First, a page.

Atlanta also believes that improving traffic signal timing to smooth out traffic flows, using meters on entrance ramps to prevent too many cars from entering the freeway at the same time, and similar measures that "manage" travel demand will reduce delays on local roads by 25 percent and increase freeway speeds by a similar magnitude. If those plans are implemented comprehensively and efficiently, that estimate may be plausible.

Meanwhile, $5 billion will be used to expand public transit, while $15 billion more will go toward maintenance and operations. A program expanding options for bicyclists, walkers, and others not using cars will get $2 billion. All in all, 38 percent of the regional planning budget is devoted to getting people out of their cars and onto buses and trains. Transit ridership, the commission boldly asserts, will increase "72 percent between now and 2030."

That conclusion is hard to swallow. Transit isn't fulfilling its promise in Atlanta now, and the trends in the city's census data aren't much different from what's happening in Minneapolis. Atlanta's regional work force is 2 million. Transit ridership increased to 75,272 workers in 2000 (an 8 percent increase), hardly making a dent in general commute patterns. And despite that modest uptick in absolute numbers, transit's market share fell from 4.7 percent of all commuting trips in 1990 to 3.7 percent in 2000.

Almost 2 million jobs will be added to the regional economy during the next 30 years. If Atlanta achieves its transit ridership goal, 129,467 people will be using mass transit in 2030. And even then, transit's commute share would fall. Put another way, Atlanta is investing almost 40 percent of its transportation budget on less than 4 percent of the market, and the latter number is shrinking.

This might be a worthy investment if the main beneficiaries were people too poor to afford cars or otherwise restricted from getting around. But the commission wants to compete with the automobile-to get working-class and middle-income commuters out of their cars and onto buses and trains.

Even our more skeptical analysis of the city's transit trends might be overly optimistic. According to the U.S. Department of Transportation's National Transit Database, Atlanta's bus transit system logged 235 million passenger miles in 2003. That's down from 273 million miles reported in 2000. Atlanta's subway system reported 487 million passenger miles in 2003, down from 504 million reported in 2000. So transit use is falling even in absolute terms. For transit to turn around and increase market share would be unprecedented.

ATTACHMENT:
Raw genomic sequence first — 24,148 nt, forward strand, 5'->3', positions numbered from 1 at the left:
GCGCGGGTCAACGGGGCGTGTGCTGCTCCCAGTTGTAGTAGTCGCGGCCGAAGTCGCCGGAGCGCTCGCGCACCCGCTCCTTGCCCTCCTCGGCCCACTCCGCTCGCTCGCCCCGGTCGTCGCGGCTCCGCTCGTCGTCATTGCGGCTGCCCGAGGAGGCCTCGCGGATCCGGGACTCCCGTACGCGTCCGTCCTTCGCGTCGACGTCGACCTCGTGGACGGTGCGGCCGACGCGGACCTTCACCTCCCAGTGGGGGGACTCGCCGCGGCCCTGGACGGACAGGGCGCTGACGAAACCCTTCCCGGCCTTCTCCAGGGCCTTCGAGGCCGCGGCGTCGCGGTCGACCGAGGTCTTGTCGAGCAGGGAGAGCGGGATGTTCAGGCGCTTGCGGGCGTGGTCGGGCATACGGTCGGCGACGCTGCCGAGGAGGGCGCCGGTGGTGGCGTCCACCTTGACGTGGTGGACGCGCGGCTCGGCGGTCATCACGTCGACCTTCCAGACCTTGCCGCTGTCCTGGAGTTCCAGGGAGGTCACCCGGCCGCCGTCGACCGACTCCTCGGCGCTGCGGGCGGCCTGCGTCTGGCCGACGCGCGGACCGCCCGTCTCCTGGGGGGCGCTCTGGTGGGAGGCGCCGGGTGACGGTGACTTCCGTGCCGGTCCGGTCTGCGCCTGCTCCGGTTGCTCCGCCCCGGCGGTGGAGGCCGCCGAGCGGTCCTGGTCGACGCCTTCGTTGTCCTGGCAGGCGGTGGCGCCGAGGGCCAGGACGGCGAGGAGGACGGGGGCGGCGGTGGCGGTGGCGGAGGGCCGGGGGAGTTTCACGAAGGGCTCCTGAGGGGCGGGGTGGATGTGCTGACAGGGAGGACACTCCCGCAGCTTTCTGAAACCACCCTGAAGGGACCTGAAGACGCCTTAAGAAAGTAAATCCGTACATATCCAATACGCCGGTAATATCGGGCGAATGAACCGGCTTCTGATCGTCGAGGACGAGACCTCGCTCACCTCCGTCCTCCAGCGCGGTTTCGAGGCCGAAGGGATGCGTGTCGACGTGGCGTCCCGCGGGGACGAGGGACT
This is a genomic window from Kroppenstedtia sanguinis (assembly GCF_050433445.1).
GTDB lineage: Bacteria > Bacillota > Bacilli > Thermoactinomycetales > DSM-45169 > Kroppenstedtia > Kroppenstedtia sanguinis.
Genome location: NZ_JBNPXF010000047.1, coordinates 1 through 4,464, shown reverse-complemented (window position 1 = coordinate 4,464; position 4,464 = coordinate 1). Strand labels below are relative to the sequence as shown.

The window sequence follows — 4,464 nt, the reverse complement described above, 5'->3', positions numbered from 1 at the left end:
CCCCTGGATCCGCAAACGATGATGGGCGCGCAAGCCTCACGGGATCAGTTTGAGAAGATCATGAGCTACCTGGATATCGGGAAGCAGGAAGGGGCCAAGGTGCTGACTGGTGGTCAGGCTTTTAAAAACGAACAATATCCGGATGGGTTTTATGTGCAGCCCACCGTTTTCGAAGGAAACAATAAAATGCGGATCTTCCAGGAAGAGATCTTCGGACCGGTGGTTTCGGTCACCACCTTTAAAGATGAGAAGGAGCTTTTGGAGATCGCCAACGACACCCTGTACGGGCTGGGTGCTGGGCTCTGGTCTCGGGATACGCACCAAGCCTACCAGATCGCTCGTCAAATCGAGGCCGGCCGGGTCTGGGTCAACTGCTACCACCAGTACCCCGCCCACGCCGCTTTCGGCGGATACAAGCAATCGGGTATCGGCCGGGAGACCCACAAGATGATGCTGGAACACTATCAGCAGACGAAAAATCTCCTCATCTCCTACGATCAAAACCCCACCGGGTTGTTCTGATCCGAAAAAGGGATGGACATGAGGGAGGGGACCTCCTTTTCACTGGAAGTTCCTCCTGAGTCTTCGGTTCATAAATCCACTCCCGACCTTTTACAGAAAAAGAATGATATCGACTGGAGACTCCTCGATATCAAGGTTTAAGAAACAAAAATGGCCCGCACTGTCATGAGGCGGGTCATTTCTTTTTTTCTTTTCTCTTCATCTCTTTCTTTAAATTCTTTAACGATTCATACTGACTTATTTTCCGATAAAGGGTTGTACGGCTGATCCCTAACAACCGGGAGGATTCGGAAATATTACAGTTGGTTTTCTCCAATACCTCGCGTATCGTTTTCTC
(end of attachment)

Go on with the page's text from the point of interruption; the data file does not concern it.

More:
Atlanta's policy makers can still shift course. Traffic in the city has become so bad that in 2004 Gov. Sonny Perdue convened a task force that called for making congestion reduction the top priority for regional transportation planners. The Atlanta Regional Commission, along with the Georgia Department of Transportation and other agencies, recently agreed to set specific targets for reducing congestion in absolute terms, as measured by travel delay in peak periods, by 2030. Local officials appear receptive, but have not yet revealed how and to what extent they will follow the recommendations.

We'll see if the follow-through lives up to the promises. If it does, we can only hope the rest of the country's urban planners are paying attention. The myths that have held Atlanta back are hardly unique to that city.

City House, Country House

In 2005 the Urban Transportation Monitor, a biweekly industry newsletter, surveyed more than 600 transportation professionals to find out their thoughts on traffic congestion. About 19 percent responded. Of those, 45 percent thought the profession was "doing all it can do" to stop congestion. Half thought congestion was the result of too many people using their cars, and 45 percent attributed it primarily to the desire to live in low-density suburbs.

The preferred solutions were predictable: 51 percent thought mass transit should be improved or expanded, and 50 percent thought the government should manage demand better by getting people to telecommute or carpool. Only 29 percent believed increased highway capacity could be a cost-effective way to reduce congestion significantly. (The survey did not ask whether new capacity should be provided if it were privately funded.)

Many believed the problem is simply too many cars. Fifty-one percent said one of "the main reasons for the high level of congestion in many metropolitan areas" is the desire "of many to use cars for all their trips." Indeed, of the 11 options offered by the survey, that was the biggest vote getter. For traffic engineers, planners, and other transportation professionals, the solution to traffic jam is to keep us from using our automobiles.

The planning profession clings tenaciously to its foundational myths. Even as overwhelming evidence to the contrary piles up, planners keep claiming that cars are inefficient and socially destructive; that expanding road capacity isn't practical; and, most fundamentally, that the government can determine how we choose to travel by planning where and how we live.

That last assumption is the logical conclusion of a rather sophisticated (if largely incorrect) way of looking at human behavior. It's rooted in a common-sense observation: How we live influences how we travel. If we live on a farm, we are going to travel by car. Buses simply don't go out to farms to pick people up and take them into town for work or to buy groceries. Trains don't either. A neighbor might, but she would probably be driving a car and doing this as a service because you don't have a car. School buses are the exception that proves the rule. They pick up a large number of kids, but only because they're being delivered to one destination, the school building.